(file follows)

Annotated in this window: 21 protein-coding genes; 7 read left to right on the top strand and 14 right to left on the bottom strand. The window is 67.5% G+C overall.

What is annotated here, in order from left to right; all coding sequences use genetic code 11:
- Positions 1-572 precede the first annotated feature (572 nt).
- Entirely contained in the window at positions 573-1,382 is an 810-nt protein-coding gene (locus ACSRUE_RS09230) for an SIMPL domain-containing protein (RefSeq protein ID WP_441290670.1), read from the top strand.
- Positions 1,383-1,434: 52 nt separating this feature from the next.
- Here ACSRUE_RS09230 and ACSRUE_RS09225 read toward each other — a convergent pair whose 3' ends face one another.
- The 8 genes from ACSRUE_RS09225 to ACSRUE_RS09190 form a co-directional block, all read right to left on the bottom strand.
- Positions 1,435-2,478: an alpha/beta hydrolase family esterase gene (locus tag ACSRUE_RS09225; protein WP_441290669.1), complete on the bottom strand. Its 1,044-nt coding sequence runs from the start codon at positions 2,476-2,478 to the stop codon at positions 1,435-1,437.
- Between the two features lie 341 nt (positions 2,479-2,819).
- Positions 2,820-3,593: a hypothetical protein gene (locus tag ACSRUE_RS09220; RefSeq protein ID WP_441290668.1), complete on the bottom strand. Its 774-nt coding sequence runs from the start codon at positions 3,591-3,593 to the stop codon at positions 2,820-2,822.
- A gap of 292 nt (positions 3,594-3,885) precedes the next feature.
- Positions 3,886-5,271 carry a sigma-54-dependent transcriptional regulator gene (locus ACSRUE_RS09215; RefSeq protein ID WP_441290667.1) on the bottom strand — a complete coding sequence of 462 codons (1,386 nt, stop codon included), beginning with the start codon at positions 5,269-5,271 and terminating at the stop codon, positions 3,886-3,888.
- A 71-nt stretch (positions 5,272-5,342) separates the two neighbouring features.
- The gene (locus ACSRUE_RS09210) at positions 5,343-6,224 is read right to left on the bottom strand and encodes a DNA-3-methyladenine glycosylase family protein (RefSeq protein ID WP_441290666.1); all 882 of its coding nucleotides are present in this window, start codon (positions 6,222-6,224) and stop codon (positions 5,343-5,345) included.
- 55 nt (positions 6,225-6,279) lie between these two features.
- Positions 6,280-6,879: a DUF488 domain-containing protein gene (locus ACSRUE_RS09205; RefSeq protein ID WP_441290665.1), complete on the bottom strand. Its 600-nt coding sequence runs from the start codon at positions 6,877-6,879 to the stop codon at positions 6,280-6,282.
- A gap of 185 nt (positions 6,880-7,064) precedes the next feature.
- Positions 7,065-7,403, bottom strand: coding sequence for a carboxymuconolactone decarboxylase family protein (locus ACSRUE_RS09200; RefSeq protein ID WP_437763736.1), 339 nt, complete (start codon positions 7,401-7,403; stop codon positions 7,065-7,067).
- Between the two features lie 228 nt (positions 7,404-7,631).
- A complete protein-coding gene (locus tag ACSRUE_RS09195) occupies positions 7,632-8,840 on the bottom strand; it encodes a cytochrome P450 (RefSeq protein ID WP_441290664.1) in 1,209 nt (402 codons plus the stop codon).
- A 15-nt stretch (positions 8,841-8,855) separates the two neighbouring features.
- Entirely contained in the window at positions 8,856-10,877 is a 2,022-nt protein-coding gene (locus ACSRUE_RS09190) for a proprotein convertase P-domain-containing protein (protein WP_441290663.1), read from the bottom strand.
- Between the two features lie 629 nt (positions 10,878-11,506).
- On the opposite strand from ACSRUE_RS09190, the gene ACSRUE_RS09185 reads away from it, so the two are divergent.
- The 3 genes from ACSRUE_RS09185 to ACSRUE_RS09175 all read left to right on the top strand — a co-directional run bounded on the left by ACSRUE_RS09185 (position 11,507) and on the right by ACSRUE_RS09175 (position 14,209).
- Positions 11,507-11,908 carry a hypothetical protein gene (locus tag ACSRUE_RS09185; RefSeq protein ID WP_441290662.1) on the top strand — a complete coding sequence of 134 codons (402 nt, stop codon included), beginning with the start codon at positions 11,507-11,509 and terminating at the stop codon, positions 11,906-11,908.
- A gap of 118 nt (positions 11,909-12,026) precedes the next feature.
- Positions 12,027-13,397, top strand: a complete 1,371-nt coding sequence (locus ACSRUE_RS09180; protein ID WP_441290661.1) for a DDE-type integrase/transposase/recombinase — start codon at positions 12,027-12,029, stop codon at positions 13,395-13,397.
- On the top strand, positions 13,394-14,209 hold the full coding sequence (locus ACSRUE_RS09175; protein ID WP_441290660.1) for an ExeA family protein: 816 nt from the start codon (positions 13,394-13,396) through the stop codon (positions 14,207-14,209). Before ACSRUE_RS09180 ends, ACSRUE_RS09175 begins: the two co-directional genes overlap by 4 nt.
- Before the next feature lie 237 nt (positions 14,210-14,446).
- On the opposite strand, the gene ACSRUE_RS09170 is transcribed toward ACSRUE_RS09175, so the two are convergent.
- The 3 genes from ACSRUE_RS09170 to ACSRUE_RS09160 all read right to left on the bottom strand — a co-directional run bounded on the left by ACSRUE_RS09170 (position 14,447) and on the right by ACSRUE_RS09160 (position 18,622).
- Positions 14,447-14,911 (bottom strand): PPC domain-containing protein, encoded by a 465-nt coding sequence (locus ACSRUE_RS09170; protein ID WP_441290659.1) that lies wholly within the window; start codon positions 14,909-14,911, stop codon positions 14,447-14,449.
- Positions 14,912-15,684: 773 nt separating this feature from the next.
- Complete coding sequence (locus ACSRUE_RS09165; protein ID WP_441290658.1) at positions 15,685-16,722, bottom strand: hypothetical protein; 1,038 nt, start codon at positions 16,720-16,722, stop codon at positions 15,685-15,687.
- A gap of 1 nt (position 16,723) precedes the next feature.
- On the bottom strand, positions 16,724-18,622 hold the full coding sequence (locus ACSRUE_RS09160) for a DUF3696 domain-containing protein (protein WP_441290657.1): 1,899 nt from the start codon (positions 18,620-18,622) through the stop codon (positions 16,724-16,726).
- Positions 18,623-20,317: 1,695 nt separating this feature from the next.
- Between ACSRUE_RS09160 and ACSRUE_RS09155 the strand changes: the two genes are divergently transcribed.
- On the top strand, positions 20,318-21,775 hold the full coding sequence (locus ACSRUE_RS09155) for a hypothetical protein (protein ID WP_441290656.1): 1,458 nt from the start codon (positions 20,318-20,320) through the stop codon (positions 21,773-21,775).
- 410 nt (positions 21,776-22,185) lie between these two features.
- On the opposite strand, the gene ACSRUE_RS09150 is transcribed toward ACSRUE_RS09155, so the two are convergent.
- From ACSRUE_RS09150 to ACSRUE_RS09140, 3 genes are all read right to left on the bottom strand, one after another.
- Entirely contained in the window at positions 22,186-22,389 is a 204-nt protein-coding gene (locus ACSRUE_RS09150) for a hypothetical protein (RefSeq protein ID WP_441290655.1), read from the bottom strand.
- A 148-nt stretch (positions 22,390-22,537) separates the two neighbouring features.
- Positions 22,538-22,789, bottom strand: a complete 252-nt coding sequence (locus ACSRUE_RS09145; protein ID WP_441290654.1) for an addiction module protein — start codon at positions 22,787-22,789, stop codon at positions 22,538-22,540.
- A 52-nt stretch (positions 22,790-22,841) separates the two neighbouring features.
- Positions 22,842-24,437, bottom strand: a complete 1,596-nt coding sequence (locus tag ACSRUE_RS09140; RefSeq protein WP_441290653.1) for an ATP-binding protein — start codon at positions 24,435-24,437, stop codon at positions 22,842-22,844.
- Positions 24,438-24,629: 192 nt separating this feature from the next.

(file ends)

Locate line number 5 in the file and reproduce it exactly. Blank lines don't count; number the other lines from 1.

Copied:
- Positions 1,383-1,434: 52 nt separating this feature from the next.